It may be quieter than usual on Capitol Hill with lawmakers on summer recess.

But the pressure to act on immigration hardly has subsided.

In town halls back in the politicians' home districts, the topic of immigration is arising, and often dominating, as lawmakers meet with their constituents to gauge their feelings on various issues. And several groups on opposing sides of the immigration debate have planned rallies and ad campaigns aimed at influencing the immigration reform effort.

Sen. John McCain, an Arizona Republican who was part of the so-called Gang of Eight – four Democrats and four Republicans – who drafted a comprehensive immigration reform bill that the Senate passed in June, has spent part of his summer recess urging his constituents to lobby the state’s congressional delegation to support the measure.

But in a Virginia town hall, Republican Rep. Bob Goodlatte, chairman of the powerful Judiciary Committee, told the audience that that the House must chart its own course on immigration even if it never results in a bill President Barack Obama can sign.

He said that he'll do everything he can to ensure the House never takes up the Senate's comprehensive immigration bill. Goodlatte said the House will proceed with individual immigration bills once lawmakers return to Washington in September from their summer recess, beginning with bills on interior enforcement, border security and workplace verification.

Speaking to a capacity crowd of more than 200 people at a local government building in Verona, Va., Goodlatte gave no sign of altering the position he's been articulating for months: Immigrants here illegally should not get what he terms a "special" pathway to citizenship, which is what he sees in the Senate bill.

The resistance by many conservative Republicans in the House to the Senate bill, and to providing a path to legal status for undocumented immigrants, prompted a coalition of evangelical leaders to launch a $400,000 radio ad campaign on Tuesday targeted at the home districts of 60 members of Congress. The ads, which will air over two weeks in 14 states, ask for prayers and passage of comprehensive immigration reform.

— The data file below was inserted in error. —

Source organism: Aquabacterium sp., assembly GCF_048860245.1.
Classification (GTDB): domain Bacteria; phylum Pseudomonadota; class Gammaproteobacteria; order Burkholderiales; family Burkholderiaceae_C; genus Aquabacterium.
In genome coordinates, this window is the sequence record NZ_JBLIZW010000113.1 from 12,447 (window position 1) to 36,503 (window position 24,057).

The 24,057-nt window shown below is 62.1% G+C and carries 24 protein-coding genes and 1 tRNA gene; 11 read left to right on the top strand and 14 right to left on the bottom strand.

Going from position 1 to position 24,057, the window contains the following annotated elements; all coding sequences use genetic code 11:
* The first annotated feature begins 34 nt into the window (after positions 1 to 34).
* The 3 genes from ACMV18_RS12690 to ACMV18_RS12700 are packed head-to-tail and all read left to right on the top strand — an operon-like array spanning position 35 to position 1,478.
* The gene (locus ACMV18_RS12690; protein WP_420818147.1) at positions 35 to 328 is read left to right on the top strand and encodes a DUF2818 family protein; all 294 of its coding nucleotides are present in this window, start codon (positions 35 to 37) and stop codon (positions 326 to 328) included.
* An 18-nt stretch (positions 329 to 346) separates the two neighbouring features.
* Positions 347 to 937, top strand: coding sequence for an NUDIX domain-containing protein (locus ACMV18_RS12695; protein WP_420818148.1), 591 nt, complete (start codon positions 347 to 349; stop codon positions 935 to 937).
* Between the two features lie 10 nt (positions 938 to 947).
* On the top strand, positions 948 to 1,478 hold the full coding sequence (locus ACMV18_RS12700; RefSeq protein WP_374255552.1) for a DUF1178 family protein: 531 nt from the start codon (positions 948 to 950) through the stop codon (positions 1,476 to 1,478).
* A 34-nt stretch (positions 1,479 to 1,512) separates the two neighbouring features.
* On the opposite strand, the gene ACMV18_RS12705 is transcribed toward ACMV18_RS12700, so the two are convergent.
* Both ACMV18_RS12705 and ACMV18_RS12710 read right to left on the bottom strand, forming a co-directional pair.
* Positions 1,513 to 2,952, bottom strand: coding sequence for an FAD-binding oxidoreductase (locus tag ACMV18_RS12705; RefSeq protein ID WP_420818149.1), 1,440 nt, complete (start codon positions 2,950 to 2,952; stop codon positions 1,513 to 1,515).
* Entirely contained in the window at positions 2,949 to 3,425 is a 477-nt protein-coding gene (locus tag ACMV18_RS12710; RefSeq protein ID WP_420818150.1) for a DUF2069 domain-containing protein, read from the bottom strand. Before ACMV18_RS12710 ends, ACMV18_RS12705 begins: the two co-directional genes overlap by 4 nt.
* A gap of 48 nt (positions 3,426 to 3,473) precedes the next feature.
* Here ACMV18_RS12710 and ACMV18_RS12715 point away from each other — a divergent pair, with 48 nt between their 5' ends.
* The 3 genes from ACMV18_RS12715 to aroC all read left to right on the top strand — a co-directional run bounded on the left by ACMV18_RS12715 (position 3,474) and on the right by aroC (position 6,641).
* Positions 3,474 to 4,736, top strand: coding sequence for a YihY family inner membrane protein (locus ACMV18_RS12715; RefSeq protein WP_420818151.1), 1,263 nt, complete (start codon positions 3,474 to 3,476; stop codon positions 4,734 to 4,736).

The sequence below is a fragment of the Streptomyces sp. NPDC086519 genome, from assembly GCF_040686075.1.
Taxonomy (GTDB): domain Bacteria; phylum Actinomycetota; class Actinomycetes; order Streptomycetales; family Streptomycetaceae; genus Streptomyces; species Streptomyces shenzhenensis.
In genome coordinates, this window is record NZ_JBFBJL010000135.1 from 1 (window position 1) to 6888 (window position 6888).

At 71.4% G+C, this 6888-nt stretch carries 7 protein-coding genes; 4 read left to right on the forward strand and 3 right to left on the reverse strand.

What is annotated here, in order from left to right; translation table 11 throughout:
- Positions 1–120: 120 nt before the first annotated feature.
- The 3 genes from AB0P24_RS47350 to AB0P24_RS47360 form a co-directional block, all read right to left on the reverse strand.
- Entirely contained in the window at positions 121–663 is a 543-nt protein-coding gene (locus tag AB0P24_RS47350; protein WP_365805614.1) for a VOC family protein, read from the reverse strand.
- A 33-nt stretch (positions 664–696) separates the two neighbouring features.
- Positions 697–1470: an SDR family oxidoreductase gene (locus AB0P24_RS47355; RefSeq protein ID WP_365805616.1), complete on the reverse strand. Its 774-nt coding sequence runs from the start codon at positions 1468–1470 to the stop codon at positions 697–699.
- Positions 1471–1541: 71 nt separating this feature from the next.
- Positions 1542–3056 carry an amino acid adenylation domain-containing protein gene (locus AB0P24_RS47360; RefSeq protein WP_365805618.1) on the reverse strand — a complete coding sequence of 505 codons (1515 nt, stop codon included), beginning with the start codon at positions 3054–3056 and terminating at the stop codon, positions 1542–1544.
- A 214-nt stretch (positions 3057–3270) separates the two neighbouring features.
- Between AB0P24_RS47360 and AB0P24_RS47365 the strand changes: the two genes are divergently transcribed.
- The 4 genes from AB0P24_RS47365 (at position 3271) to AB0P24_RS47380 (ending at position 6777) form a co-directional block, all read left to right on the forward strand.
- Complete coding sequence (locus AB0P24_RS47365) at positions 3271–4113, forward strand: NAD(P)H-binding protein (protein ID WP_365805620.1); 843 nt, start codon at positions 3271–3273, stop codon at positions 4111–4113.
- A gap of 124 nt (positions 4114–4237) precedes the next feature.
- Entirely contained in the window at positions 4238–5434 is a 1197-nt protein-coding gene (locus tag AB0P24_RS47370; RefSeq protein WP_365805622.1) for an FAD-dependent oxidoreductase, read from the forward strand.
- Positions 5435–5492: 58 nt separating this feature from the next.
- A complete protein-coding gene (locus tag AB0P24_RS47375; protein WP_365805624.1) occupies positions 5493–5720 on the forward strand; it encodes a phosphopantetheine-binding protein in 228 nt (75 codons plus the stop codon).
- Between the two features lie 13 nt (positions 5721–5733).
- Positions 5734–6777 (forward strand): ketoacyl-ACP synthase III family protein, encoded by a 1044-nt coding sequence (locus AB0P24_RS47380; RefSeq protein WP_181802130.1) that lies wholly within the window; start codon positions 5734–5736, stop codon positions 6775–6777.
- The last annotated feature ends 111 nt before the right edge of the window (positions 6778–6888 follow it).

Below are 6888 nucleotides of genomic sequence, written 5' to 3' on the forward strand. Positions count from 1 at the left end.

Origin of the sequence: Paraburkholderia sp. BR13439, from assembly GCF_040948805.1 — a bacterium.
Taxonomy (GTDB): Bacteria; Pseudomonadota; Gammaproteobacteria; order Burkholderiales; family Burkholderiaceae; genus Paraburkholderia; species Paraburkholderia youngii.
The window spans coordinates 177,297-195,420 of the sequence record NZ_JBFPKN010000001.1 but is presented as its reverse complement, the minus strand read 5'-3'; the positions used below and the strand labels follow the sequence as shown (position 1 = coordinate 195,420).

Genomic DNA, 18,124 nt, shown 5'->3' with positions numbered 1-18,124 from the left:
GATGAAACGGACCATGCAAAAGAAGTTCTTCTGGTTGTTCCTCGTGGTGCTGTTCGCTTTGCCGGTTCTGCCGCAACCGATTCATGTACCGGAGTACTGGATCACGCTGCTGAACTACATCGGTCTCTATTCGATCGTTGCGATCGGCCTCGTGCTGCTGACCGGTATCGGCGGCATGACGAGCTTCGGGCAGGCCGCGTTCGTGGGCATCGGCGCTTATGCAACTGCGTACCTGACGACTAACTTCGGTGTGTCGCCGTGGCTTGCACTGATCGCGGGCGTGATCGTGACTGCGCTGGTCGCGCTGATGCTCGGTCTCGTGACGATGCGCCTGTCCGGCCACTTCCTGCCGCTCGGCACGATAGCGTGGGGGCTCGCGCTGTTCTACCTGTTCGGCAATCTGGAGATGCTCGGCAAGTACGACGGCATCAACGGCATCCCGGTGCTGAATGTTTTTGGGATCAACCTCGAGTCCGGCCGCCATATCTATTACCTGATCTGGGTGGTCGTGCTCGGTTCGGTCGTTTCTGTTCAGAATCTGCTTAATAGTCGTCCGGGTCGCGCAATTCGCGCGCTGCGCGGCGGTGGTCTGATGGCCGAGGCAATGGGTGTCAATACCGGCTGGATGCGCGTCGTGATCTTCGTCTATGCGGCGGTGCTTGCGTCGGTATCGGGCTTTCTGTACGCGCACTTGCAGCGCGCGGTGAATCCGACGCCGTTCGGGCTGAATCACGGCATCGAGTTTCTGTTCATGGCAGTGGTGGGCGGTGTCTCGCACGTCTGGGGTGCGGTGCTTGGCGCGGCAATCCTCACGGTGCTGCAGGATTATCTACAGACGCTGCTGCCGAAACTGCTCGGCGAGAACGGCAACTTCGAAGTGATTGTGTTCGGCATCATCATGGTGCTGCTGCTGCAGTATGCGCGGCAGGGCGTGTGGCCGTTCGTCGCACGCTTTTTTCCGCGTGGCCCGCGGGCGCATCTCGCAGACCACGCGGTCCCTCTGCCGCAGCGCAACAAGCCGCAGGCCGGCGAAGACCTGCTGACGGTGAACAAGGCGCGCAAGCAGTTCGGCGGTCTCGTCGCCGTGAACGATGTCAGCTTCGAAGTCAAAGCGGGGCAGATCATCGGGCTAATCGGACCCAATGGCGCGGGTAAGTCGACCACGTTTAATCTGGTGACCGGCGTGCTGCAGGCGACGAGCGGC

“Millions of evangelicals look to Christian radio for news and perspective on social, moral and spiritual issues,” said Galen Carey, vice president of government relations for the National Association of Evangelicals, in a statement. “Hearing local evangelical leaders present a biblically informed call for a just, compassionate and effective immigration system will unleash a new wave of support for reform.”

On Thursday, leaders of immigrant rights groups, labor unions, and faith institutions plan a demonstration in Manhattan for comprehensive immigration reform, and against the record number of deportations under the Obama administration.

They also plan, according to a news release, to “send a message to House leadership that the fight for immigrant families will continue until the House produces comprehensive legislation that includes a path to citizenship.”  

In Florida, Sen. Marco Rubio, another member of the Gang of Eight, has steered clear of discussions about the measure – particularly the part of it that calls for legalizing undocumented immigrants, an idea that is unpopular with many of his conservative constituents.

At a meeting the Republican senator had with constituents recently, a local radio talk-show host asked Rubio why he had worked with Democrats on legislation that would give undocumented immigrants an eventual path to citizenship.

"We know you, and we've always loved you," Doc Washburn said, "and yet you're pushing this and it's a real problem for us."

The exchange — and Rubio's reluctance to raise the issue after spending months advocating for comprehensive immigration reform — underscore why the potential presidential candidate has undertaken a sort of image-rehabilitation tour, promoting his conservative bona fides to crowds in Florida's most Republican bastions.

Once embraced by the tea party, Rubio's name can now elicit boos and catcalls at rallies. And since he began championing immigration changes, his standing has slipped in some polls.

The senator acknowledges the fallout. He told Republicans in Panama City, "Politically, it has not been a pleasant experience, to say the least." But his aides insist that his pivot to health care is driven by policy, not politics, that he's simply giving the U.S. House its own space to tackle immigration.

In California, Rep. Karen Bass, a Democrat, expressed pessimism about the odds of a comprehensive immigration reform bill passing this year.

“The bill making their way through the House I would not want to see go anywhere — they are very onerous; there is no pathway to citizenship in the bills.”

The Associated Press contributed to this report.

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